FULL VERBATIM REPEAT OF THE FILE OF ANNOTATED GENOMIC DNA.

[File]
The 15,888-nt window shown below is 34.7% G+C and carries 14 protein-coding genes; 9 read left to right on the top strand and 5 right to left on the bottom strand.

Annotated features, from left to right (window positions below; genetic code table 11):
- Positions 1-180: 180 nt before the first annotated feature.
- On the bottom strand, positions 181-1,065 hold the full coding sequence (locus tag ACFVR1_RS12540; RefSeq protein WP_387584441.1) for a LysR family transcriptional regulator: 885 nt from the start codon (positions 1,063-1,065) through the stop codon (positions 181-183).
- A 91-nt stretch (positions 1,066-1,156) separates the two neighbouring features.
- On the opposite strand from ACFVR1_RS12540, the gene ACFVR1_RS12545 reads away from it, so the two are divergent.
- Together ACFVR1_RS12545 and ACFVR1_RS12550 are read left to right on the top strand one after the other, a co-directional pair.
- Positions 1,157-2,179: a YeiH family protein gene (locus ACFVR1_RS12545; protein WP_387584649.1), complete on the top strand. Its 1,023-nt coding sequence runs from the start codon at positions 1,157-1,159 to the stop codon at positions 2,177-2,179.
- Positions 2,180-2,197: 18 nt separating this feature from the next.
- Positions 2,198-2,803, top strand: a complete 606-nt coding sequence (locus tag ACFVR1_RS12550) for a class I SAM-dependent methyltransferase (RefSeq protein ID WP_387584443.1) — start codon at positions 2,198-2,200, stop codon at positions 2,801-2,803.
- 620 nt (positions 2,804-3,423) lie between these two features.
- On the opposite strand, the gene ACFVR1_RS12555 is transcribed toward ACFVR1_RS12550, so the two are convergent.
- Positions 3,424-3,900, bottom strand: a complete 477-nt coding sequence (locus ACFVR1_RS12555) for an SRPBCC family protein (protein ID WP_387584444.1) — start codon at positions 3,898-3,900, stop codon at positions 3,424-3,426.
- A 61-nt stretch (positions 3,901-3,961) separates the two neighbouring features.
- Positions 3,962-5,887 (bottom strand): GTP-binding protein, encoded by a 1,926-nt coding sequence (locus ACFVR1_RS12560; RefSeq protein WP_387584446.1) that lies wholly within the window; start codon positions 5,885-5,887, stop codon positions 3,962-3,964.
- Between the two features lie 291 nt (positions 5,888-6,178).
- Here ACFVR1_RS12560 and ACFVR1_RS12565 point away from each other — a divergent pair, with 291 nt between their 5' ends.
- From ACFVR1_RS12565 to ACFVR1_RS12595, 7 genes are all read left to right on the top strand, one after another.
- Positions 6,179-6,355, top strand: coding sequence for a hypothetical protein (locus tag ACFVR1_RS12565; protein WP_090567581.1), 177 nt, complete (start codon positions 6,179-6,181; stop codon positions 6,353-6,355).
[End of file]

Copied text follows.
The 15,888-nt window shown below is 34.7% G+C and carries 14 protein-coding genes; 9 read left to right on the top strand and 5 right to left on the bottom strand.

Annotated features, from left to right (window positions below; genetic code table 11):
- Positions 1-180: 180 nt before the first annotated feature.
- On the bottom strand, positions 181-1,065 hold the full coding sequence (locus tag ACFVR1_RS12540; RefSeq protein WP_387584441.1) for a LysR family transcriptional regulator: 885 nt from the start codon (positions 1,063-1,065) through the stop codon (positions 181-183).
- A 91-nt stretch (positions 1,066-1,156) separates the two neighbouring features.
- On the opposite strand from ACFVR1_RS12540, the gene ACFVR1_RS12545 reads away from it, so the two are divergent.
- Together ACFVR1_RS12545 and ACFVR1_RS12550 are read left to right on the top strand one after the other, a co-directional pair.
- Positions 1,157-2,179: a YeiH family protein gene (locus ACFVR1_RS12545; protein WP_387584649.1), complete on the top strand. Its 1,023-nt coding sequence runs from the start codon at positions 1,157-1,159 to the stop codon at positions 2,177-2,179.
- Positions 2,180-2,197: 18 nt separating this feature from the next.
- Positions 2,198-2,803, top strand: a complete 606-nt coding sequence (locus tag ACFVR1_RS12550) for a class I SAM-dependent methyltransferase (RefSeq protein ID WP_387584443.1) — start codon at positions 2,198-2,200, stop codon at positions 2,801-2,803.
- 620 nt (positions 2,804-3,423) lie between these two features.
- On the opposite strand, the gene ACFVR1_RS12555 is transcribed toward ACFVR1_RS12550, so the two are convergent.
- Positions 3,424-3,900, bottom strand: a complete 477-nt coding sequence (locus ACFVR1_RS12555) for an SRPBCC family protein (protein ID WP_387584444.1) — start codon at positions 3,898-3,900, stop codon at positions 3,424-3,426.
- A 61-nt stretch (positions 3,901-3,961) separates the two neighbouring features.
- Positions 3,962-5,887 (bottom strand): GTP-binding protein, encoded by a 1,926-nt coding sequence (locus ACFVR1_RS12560; RefSeq protein WP_387584446.1) that lies wholly within the window; start codon positions 5,885-5,887, stop codon positions 3,962-3,964.
- Between the two features lie 291 nt (positions 5,888-6,178).
- Here ACFVR1_RS12560 and ACFVR1_RS12565 point away from each other — a divergent pair, with 291 nt between their 5' ends.
- From ACFVR1_RS12565 to ACFVR1_RS12595, 7 genes are all read left to right on the top strand, one after another.
- Positions 6,179-6,355, top strand: coding sequence for a hypothetical protein (locus tag ACFVR1_RS12565; protein WP_090567581.1), 177 nt, complete (start codon positions 6,179-6,181; stop codon positions 6,353-6,355).